“How is it that your eyes were opened?” (John 9)
“How is it that your eyes were opened?” is what the religious leaders ask the man whom Jesus healed. “How is it that your eyes were opened?” is the question from people who don’t understand the behavior of Jesus and his followers. “How is it that your eyes were opened?” ask the people who can’t logically figure out the process of gaining clear sight. “How is it that your eyes were opened?” ask our family members of varying political persuasions, ask our bosses and volunteer captains, ask our activist friends, ask the neighbors whom we serve.
The question that is the refrain in our text today is important because it is voiced no less than four times throughout this whole passage. The only clear answer to the question that I can find here–and as we know, things are not always clear when Jesus is involved–is that the man’s ability to see resulted from an encounter with Jesus.
In the Baptist Peace Fellowship of North America~Bautistas por la Paz, we provide opportunities to encounter Jesus and have our sight restored. As we know, sometimes the way we learn to see is by removing the log from our own eyes, or wiping away the mud that has been placed there by layers of societal training to think a certain way, and when the BPFNA~Bautistas por la Paz gather together, we come with a wet washcloth perfect for wiping away grime and tools for chucking logs away into the woodpile. For the last couple years, our annual summer conference has been focused on themes from Jesus’ story in Matthew 25, wherein people ask the ruler, “When have we seen you naked and hungry and thirsty and ill and in prison?” Last year, we gathered around the theme of “When Did We See You in Prison?: Breaking Social and Structural Injustice.” This coming July, we will congregate in Toluca, Mexico to address the question “When Did We See You Naked? Clothing Each Other With Hope.” Each summer, we ask a gospel question; we practice removing the logs from our own eyes with workshops and deep conversations as we build meaningful relationships across differences of country, language, ethnicity and culture; and begin to see clearly so we can confront the world as it is. Maybe we did not think about those who are imprisoned and detained prior to Peace Camp; but afterwards, we have had encounters with people for whom those stories are lived realities, and we see differently. Maybe we don’t normally consider the different ways in which people must be clothed with hope; but at this coming Peace Camp in July, we will have direct encounters with folks who are dealing with grief and depression and desolation, and with whom we can share our hopes and dreams. Then, we see differently. All of this happens by encountering Jesus through encounters with each other. And sometimes when we return to our homeplaces and families of origin, people ask us, “What did you learn? How is it that your eyes were opened?”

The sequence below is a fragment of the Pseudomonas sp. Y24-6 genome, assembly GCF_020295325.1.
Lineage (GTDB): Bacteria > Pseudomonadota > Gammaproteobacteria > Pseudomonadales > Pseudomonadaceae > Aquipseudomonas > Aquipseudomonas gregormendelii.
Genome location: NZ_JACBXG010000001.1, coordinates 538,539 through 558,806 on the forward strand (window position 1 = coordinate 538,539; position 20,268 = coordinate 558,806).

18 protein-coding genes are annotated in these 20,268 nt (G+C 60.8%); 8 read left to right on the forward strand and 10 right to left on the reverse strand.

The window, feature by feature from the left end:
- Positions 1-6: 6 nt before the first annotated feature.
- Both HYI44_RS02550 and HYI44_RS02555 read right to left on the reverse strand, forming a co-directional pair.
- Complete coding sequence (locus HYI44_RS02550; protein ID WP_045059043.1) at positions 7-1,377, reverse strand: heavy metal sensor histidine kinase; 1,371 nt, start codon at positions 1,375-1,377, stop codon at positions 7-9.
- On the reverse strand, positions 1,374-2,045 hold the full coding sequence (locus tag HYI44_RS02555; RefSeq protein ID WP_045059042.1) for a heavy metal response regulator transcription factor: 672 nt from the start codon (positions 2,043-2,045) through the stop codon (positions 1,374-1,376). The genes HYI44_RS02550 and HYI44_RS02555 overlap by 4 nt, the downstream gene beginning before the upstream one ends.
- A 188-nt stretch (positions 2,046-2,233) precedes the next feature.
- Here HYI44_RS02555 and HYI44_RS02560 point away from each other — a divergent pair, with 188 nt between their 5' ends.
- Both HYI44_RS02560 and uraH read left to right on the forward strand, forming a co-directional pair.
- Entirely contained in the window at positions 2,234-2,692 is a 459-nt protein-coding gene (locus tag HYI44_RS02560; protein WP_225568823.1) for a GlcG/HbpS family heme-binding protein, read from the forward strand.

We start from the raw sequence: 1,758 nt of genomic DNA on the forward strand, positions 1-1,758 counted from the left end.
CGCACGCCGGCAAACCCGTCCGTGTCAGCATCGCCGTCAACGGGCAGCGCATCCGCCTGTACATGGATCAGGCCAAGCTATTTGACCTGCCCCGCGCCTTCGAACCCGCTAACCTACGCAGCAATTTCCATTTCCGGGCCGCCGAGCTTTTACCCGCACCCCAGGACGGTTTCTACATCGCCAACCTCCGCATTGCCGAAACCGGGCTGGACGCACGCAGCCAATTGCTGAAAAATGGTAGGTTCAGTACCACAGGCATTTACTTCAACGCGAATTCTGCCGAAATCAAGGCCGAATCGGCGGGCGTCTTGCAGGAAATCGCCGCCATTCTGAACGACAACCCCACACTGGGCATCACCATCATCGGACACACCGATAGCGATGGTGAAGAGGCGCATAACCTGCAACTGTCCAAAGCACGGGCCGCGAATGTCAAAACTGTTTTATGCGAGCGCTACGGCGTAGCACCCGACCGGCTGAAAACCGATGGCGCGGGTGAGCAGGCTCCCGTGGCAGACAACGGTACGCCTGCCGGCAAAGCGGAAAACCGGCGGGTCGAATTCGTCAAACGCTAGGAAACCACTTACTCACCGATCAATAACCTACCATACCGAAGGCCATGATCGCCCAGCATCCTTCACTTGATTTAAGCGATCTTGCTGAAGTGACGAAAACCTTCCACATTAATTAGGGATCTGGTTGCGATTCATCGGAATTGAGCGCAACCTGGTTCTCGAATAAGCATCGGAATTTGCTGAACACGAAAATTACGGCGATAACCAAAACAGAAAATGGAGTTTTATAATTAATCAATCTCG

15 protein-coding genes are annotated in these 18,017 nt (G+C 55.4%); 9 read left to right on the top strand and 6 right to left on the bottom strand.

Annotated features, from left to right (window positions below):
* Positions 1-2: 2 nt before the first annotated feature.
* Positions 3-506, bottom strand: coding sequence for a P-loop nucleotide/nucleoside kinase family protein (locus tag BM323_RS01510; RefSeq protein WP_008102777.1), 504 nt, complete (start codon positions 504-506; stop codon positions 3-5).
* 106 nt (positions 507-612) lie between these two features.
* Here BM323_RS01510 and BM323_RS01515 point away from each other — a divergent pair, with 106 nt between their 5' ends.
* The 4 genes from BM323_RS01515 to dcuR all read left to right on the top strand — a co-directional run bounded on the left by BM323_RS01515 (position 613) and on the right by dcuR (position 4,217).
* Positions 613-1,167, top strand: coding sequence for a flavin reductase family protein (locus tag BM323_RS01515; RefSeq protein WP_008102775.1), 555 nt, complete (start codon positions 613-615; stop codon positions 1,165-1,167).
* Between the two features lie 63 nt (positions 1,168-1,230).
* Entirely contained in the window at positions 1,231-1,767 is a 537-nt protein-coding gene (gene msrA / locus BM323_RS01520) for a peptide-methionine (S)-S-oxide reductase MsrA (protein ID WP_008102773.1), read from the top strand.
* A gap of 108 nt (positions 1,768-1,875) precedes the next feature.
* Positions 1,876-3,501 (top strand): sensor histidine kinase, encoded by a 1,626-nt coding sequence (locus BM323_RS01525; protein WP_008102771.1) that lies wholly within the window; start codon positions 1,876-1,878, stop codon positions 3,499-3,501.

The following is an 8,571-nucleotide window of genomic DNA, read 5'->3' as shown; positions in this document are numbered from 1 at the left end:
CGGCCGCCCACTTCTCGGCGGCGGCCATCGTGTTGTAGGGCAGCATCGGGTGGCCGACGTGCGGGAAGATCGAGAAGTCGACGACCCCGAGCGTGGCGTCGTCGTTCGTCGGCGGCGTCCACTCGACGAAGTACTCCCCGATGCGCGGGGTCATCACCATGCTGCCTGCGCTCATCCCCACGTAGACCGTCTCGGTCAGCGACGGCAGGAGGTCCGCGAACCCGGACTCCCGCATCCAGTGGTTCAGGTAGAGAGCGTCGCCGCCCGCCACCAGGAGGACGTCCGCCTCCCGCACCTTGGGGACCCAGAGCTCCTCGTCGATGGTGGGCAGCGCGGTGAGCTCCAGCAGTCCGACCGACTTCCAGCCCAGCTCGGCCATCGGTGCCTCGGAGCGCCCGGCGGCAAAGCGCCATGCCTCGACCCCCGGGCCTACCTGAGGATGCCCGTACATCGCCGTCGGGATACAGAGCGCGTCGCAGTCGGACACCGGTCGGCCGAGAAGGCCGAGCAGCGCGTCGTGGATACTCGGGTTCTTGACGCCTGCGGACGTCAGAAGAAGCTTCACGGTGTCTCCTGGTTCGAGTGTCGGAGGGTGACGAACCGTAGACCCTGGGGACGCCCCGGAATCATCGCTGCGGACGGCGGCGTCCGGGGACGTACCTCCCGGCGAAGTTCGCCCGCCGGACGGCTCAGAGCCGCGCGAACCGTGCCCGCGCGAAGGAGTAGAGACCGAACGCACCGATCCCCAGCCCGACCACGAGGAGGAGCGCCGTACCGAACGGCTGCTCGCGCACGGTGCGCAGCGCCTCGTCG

In true Jesus-style, I’m going to ask you another question: once we have gained new sight, what is it that our eyes have been opened to see? Perhaps we view in a new way the reality of injustice that looks like homelessness and hunger in our community; young children crossing the desert borders alone; families divided in anger and anxiety over political events in our world. These truths are important to see, and we must gain courage not to look away. And also perhaps our eyes are opened for the purpose of seeing the world that is possible if we follow in the footsteps of Jesus: some call it the beloved community, the peaceable kin-dom, a world characterized by justice and restoration of relationship and affirmation of the imago Dei, the image of God, in all of creation, all of our neighbors–even in us! May we be brave enough to wipe away the mud and remove the logs and risk encountering Jesus. May we learn to see those who are hungry and naked and ill and in prison, and may we witness to those who ask us these good and hard gospel questions.
(This sermon snippet originally preached at the Good Shepherd UCC in Sahuarita, AZ on March 26, 2017 alongside two other “Gospel Questions”: “Where do you get this living water?” and “Who do you say that I am?”)